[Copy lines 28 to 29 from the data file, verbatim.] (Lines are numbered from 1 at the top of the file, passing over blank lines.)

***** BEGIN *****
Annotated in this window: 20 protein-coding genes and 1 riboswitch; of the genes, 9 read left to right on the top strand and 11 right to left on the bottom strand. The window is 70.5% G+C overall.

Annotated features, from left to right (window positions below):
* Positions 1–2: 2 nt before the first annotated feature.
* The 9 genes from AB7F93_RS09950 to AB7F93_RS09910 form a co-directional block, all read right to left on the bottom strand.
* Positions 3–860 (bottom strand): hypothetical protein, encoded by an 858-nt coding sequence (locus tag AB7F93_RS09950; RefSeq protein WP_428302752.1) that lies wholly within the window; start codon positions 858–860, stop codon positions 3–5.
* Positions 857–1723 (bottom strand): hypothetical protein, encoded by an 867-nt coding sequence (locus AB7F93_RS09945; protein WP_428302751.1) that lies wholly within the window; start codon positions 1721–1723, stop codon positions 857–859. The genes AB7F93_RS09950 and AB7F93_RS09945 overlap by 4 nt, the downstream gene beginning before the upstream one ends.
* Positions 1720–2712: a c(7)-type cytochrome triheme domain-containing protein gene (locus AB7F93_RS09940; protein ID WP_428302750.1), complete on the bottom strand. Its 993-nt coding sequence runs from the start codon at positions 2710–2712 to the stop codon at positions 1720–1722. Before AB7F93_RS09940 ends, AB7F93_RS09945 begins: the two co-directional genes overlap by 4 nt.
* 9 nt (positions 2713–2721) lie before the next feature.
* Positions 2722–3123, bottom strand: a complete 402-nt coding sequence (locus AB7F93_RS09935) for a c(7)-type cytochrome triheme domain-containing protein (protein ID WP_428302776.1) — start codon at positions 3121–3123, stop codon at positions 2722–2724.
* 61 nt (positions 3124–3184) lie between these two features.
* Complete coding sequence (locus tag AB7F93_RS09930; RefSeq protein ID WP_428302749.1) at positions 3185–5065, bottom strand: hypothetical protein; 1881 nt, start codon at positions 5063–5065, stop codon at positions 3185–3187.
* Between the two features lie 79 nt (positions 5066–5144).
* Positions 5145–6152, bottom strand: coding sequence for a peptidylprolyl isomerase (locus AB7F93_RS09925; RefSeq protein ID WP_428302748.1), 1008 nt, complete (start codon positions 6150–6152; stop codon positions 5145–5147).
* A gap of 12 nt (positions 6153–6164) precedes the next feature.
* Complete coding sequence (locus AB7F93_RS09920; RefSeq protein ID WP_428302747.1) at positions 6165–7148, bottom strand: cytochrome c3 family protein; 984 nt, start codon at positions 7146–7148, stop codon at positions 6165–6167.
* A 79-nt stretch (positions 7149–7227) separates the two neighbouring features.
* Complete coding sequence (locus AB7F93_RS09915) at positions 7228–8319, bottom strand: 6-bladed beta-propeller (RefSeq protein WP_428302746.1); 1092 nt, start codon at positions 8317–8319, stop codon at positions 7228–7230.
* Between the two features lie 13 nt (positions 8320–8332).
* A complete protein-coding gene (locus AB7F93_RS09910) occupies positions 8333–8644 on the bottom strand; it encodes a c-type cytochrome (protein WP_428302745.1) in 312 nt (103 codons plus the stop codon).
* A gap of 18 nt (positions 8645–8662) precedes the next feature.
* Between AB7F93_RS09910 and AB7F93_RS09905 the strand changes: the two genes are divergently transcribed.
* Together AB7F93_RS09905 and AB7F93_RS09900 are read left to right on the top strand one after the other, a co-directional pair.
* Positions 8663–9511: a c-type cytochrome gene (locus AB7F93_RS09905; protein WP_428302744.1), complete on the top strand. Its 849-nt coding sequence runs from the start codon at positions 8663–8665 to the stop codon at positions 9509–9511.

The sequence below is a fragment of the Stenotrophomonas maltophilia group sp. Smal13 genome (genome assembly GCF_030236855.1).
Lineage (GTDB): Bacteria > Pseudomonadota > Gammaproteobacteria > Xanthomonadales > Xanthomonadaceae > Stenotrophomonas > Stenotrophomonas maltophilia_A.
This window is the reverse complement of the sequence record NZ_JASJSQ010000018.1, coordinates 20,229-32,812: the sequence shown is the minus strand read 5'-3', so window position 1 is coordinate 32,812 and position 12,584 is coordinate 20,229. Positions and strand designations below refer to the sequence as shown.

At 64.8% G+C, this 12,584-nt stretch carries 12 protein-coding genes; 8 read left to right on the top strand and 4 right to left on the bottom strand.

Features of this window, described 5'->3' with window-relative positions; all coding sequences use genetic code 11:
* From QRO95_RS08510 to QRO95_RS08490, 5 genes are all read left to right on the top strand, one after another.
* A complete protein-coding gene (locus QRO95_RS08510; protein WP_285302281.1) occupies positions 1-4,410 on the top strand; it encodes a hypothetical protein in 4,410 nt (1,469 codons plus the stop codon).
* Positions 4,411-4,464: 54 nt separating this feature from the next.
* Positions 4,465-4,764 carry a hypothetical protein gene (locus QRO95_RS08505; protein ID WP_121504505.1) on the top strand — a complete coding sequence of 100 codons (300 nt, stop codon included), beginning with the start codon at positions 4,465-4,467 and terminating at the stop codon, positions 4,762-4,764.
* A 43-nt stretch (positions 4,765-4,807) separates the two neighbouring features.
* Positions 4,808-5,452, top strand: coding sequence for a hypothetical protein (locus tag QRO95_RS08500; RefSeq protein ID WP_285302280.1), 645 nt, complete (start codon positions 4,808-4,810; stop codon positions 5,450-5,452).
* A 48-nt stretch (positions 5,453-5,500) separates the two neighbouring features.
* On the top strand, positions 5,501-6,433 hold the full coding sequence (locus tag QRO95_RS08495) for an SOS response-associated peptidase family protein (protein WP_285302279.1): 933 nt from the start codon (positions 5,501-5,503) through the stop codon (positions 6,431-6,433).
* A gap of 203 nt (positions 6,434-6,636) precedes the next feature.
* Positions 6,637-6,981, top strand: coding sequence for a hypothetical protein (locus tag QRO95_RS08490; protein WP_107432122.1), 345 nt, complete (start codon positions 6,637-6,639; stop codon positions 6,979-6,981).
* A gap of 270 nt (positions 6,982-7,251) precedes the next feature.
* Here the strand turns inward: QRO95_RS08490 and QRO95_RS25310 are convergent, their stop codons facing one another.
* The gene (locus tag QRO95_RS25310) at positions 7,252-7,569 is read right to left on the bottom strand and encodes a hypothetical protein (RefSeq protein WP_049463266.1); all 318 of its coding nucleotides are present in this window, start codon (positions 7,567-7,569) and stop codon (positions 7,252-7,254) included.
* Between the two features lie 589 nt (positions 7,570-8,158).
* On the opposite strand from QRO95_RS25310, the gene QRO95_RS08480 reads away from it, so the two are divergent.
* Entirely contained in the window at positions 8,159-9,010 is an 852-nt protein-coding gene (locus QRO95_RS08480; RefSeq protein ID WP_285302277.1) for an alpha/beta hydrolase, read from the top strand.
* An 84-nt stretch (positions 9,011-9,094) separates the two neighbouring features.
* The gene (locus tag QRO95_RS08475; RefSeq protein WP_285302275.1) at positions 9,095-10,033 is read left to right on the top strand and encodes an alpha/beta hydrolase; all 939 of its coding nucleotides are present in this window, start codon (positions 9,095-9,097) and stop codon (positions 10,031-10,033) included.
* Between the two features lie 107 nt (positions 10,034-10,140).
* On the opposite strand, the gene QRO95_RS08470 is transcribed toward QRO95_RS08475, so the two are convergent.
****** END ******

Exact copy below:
Features of this window, described 5'->3' with window-relative positions; all coding sequences use genetic code 11:
* From QRO95_RS08510 to QRO95_RS08490, 5 genes are all read left to right on the top strand, one after another.